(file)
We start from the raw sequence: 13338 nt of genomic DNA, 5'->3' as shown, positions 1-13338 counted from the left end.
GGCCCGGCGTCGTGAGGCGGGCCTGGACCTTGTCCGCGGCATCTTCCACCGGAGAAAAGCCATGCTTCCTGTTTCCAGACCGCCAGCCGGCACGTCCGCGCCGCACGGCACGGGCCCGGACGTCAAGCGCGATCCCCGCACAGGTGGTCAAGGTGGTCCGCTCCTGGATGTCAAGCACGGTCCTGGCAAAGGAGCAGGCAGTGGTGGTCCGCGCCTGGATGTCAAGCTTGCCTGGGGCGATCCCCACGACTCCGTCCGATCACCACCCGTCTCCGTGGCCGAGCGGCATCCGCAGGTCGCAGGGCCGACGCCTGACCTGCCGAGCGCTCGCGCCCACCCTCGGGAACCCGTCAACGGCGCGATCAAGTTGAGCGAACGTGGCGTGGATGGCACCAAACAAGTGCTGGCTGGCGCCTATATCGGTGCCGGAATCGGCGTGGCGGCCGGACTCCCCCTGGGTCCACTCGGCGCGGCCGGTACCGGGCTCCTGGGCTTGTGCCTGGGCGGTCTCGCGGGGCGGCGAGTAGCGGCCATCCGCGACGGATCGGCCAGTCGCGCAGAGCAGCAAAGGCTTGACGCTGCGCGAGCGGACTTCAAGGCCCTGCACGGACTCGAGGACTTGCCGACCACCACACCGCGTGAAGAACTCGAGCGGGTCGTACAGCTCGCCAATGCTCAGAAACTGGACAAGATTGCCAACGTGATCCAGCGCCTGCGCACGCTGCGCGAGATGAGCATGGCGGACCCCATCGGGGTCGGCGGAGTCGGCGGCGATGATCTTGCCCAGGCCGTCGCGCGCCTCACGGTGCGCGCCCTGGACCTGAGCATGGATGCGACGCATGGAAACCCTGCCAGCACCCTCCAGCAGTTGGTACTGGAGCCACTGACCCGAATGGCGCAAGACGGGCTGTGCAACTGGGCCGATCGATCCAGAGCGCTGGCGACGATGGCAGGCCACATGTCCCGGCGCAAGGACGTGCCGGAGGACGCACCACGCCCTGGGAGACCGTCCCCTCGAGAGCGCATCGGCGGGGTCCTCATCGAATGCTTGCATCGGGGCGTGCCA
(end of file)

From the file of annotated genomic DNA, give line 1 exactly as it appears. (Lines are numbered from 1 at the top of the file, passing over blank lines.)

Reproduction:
We start from the raw sequence: 13338 nt of genomic DNA, 5'->3' as shown, positions 1-13338 counted from the left end.